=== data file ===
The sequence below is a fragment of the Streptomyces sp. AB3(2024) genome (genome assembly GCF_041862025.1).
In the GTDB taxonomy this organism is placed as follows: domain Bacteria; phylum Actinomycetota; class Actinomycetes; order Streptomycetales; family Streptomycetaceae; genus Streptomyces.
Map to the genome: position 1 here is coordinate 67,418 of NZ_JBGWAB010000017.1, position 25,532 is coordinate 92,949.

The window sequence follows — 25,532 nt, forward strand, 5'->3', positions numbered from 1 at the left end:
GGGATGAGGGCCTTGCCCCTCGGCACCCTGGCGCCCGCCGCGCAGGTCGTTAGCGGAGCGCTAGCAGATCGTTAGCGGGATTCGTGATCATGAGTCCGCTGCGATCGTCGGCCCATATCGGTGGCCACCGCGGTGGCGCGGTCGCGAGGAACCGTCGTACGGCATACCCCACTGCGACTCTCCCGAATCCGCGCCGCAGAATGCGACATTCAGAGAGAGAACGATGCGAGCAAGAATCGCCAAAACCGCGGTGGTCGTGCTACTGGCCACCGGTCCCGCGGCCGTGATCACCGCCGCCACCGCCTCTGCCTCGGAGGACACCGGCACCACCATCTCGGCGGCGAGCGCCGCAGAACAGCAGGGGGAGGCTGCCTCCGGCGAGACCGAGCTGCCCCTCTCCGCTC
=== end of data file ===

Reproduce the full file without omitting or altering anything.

The sequence below is a fragment of the Streptomyces sp. AB3(2024) genome (genome assembly GCF_041862025.1).
In the GTDB taxonomy this organism is placed as follows: domain Bacteria; phylum Actinomycetota; class Actinomycetes; order Streptomycetales; family Streptomycetaceae; genus Streptomyces.
Map to the genome: position 1 here is coordinate 67,418 of NZ_JBGWAB010000017.1, position 25,532 is coordinate 92,949.

The window sequence follows — 25,532 nt, forward strand, 5'->3', positions numbered from 1 at the left end:
GGGATGAGGGCCTTGCCCCTCGGCACCCTGGCGCCCGCCGCGCAGGTCGTTAGCGGAGCGCTAGCAGATCGTTAGCGGGATTCGTGATCATGAGTCCGCTGCGATCGTCGGCCCATATCGGTGGCCACCGCGGTGGCGCGGTCGCGAGGAACCGTCGTACGGCATACCCCACTGCGACTCTCCCGAATCCGCGCCGCAGAATGCGACATTCAGAGAGAGAACGATGCGAGCAAGAATCGCCAAAACCGCGGTGGTCGTGCTACTGGCCACCGGTCCCGCGGCCGTGATCACCGCCGCCACCGCCTCTGCCTCGGAGGACACCGGCACCACCATCTCGGCGGCGAGCGCCGCAGAACAGCAGGGGGAGGCTGCCTCCGGCGAGACCGAGCTGCCCCTCTCCGCTC